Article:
THE SUNDAY PAPERS have speculation about Facebook's institutional investors and unrelated disparinging Twitter chatter suggests there's no magic in flushing money into start-ups. I look at Warren Buffett because his investment success over the decades has been admirable.
Buffet did not buy into Facebook. His decision might not be a judgment call about Facebook but rather more a risk-adjusted ploy based on the current level of technology stock he already manages. A lot of investors review Berkshire Hathaway's financial reports and buy the same investments Buffett owns. That's nearly impossible across Buffet's portfolio because a lot of the portfolio lies with companies that aren't publicly traded.
It's important to know that you can have an "investment" just by owning a single share of stock. Decades ago, I owned small chunks of both IBM and United Airlines stock. I considered myself an investor. I also flew with a guy who had a single Berkshire Hathaway share. At a per-share price of about $122,000, few people can afford to own even one share of Berkshire's Class A (BRK.A) shares. The Class B (BRK.B) shares sell at about $80 a share, but owning them erode a portfolio's diversification.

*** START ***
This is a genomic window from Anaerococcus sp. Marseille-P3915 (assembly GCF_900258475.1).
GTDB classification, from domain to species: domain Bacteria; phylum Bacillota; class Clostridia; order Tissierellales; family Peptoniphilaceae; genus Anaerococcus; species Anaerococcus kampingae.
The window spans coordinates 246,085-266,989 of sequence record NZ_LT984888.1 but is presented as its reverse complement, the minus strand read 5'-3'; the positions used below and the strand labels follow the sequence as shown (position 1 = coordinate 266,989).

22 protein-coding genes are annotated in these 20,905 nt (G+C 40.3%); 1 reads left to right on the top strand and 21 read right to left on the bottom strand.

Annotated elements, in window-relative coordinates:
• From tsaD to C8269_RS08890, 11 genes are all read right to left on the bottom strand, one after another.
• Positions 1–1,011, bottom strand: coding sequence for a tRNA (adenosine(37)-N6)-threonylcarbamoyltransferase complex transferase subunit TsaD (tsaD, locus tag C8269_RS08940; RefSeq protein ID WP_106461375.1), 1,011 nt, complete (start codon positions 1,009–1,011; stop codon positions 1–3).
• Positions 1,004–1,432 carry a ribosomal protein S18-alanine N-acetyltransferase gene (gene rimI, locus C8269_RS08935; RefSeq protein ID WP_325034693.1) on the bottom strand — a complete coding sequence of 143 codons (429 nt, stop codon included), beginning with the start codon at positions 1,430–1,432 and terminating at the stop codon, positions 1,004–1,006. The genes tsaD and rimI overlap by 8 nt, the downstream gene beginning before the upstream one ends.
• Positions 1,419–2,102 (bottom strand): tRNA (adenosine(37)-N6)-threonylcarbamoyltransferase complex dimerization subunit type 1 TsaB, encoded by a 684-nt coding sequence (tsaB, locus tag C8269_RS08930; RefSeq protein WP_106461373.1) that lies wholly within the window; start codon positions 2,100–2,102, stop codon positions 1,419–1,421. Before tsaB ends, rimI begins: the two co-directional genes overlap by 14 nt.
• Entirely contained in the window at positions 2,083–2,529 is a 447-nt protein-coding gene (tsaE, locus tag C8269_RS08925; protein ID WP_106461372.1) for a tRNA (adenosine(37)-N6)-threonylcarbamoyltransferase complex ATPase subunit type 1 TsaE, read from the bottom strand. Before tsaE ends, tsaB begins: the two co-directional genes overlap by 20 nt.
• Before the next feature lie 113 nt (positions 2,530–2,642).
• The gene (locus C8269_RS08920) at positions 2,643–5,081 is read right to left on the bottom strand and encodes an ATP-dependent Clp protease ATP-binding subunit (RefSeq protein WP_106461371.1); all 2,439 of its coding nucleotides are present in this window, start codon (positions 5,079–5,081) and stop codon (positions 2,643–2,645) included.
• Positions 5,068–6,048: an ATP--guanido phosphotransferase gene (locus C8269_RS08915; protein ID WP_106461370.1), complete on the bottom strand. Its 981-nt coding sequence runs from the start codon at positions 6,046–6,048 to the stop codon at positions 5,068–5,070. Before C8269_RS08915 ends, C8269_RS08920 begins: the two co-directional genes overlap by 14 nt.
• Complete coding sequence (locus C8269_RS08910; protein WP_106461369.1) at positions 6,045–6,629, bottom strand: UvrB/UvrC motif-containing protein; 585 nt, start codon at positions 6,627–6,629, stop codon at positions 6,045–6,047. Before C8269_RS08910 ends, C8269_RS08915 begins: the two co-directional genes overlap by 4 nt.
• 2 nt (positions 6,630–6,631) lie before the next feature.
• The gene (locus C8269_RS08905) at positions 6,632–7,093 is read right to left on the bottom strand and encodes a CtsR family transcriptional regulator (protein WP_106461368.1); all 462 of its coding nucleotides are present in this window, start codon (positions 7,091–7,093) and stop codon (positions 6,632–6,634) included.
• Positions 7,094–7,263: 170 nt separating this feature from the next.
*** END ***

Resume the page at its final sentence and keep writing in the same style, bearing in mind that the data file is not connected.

I've seen people accused of conflicts of interest for their investments in mutual funds, even though they didn't know where the funds managers were placing their money. An investment is where your money is making money. Even the biggest haul of communion money today won't buy a full share of Apple stock but if I was a financial advisor, I'd tell the young recipient to pour the gift money into a single share of Apple where it will grow faster than in any standard bank account in Ireland today. And assuming that initial investment came from at least a dozen warm-hearted (read open walleted) uncles and aunts, the young person should be able to buy an unlocked iPhone with his or her Apple investment by the time college starts.
Bernie Goldbach curates links about Apple currently trading at $530 a share.